A diagnosis of thyroid cancer can be overwhelming. This fact sheet will tell you:
- How to prepare for your appointments
- The value of a second opinion
- What questions will help you learn more about your diagnosis
The Importance of Communicating With Your Health Care Team
Your team of doctors, nurses and social workers are there to help. Here are some tips for your appointments.
Bring a list of questions. This will help you remember important things to ask. Write down or record the responses so that you do not forget them.
Consider bringing a loved one with you. A friend or a family member can help ask questions and provide emotional support.
Ask questions about costs. Knowing how much your treatment and medications might cost can help you plan ahead and focus more attention on getting better.
If your doctors and nurses do not know every answer, they may be able to guide you to those who do.
Should You Get a Second Opinion?
Usually with a new diagnosis there is a period of time, depending on the cancer type and stage, before treatment begins. During this time, getting a second opinion may help give you a peace of mind or an alternative treatment possibility. Talk to your health care team for recommendations.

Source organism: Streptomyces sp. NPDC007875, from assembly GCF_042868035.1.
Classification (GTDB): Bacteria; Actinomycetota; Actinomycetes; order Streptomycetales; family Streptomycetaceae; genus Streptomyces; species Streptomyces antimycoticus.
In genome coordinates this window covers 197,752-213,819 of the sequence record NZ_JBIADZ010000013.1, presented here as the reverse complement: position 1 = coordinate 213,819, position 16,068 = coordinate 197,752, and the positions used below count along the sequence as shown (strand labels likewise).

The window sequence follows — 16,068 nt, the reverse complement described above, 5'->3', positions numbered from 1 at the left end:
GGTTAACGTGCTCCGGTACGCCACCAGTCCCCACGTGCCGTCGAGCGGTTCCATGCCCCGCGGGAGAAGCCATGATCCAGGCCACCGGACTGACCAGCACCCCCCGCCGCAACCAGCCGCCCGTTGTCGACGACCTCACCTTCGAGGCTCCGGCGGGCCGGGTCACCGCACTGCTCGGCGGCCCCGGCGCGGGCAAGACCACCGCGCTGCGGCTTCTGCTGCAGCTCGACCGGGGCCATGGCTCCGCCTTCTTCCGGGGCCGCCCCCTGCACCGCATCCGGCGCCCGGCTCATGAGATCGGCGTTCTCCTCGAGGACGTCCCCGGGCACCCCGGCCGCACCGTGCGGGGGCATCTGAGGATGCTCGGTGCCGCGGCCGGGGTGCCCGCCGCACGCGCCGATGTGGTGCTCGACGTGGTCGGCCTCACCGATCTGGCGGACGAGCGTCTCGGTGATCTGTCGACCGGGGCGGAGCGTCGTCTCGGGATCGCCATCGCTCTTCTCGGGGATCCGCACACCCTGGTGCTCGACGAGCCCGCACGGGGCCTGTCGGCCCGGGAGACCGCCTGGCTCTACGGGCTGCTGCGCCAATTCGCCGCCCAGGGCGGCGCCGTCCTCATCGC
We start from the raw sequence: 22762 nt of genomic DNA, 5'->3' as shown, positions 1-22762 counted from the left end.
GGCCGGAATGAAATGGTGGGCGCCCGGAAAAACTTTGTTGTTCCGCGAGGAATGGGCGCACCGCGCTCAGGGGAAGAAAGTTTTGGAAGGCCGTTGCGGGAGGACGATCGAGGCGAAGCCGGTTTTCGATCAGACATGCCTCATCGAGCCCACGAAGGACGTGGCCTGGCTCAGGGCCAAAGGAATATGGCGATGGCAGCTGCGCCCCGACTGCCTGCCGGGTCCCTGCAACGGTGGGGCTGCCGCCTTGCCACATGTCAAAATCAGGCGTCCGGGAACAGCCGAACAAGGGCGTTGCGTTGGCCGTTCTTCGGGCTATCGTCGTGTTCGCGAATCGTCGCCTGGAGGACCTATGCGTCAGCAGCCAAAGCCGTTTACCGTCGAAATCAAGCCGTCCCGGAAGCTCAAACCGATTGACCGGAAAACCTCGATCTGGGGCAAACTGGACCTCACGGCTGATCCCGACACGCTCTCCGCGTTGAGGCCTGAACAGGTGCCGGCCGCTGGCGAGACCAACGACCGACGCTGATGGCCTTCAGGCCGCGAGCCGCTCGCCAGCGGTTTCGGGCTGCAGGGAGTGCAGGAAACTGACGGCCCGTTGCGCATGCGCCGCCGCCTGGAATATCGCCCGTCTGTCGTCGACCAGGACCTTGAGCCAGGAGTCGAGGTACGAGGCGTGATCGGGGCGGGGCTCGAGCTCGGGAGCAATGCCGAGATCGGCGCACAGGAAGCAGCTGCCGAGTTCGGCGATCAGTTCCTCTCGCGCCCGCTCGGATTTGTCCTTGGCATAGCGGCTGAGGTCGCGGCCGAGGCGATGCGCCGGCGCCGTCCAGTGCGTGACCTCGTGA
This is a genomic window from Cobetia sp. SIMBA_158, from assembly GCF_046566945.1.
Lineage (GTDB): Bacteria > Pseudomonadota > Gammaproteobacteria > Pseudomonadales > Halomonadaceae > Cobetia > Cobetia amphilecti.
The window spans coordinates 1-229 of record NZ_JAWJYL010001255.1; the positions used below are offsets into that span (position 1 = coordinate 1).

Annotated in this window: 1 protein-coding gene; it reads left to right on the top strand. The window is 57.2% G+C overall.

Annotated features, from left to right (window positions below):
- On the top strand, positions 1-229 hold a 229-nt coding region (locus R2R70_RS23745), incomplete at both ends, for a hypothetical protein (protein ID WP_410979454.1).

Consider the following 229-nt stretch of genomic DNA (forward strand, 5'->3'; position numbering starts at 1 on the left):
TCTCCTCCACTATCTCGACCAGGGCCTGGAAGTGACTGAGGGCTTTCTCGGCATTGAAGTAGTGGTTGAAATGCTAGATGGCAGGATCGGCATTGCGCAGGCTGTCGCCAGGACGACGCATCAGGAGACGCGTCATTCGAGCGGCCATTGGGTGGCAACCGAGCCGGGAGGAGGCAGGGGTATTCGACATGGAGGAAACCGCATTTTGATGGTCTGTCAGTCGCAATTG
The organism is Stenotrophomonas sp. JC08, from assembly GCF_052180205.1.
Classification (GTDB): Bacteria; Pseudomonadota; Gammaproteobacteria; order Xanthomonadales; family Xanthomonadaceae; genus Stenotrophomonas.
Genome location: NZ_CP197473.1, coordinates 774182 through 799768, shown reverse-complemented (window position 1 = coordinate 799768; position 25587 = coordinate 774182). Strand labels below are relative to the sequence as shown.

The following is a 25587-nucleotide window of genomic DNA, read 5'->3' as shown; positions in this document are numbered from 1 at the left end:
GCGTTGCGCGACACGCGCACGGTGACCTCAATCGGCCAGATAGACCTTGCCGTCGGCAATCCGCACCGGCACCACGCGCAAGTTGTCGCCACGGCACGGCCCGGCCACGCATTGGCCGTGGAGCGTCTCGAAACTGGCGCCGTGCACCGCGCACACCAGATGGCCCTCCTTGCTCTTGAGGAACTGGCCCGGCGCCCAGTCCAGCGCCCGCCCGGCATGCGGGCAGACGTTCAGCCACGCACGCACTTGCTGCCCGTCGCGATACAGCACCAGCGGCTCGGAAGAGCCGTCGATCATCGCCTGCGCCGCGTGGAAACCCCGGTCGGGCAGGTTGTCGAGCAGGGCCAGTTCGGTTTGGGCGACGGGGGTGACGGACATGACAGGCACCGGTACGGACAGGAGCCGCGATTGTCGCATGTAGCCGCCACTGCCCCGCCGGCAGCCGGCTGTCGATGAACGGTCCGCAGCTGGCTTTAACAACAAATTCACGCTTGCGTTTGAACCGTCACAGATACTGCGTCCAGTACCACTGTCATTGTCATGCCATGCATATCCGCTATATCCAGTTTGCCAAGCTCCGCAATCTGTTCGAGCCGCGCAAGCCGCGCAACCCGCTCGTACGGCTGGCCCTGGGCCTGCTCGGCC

Questions That You May Want to Ask Your Health Care Team
The following questions should help you learn key information about your diagnosis and situation.
“What type of thyroid cancer do I have?” The four main types of thyroid cancer are papillary, follicular, medullary and anaplastic. Papillary is the most common.
“What stage is my thyroid cancer?” A cancer’s stage means its size and how much it has spread in the body. The higher the number (I, II, III or IV), the more it has spread.
“What are my treatment options?”
There are many kinds of treatments for thyroid cancer. These can include surgery, radiation, targeted treatment and chemotherapy.
“Is there a clinical trial available to me?” Clinical trials test new approaches based on known and effective treatments for cancer. Doctors often urge people to take part in clinical trials if they are available.
“Is surgery an option for me?” If surgery is an option, your health care team can help you get ready. They should be able to explain what the surgery does, what recovery is like and what the effects may be.
“How can I cope with my emotions?” In addition to loved ones, you can find help in places of worship, support groups and counseling. Activities such as meditation and relaxation exercises can also help.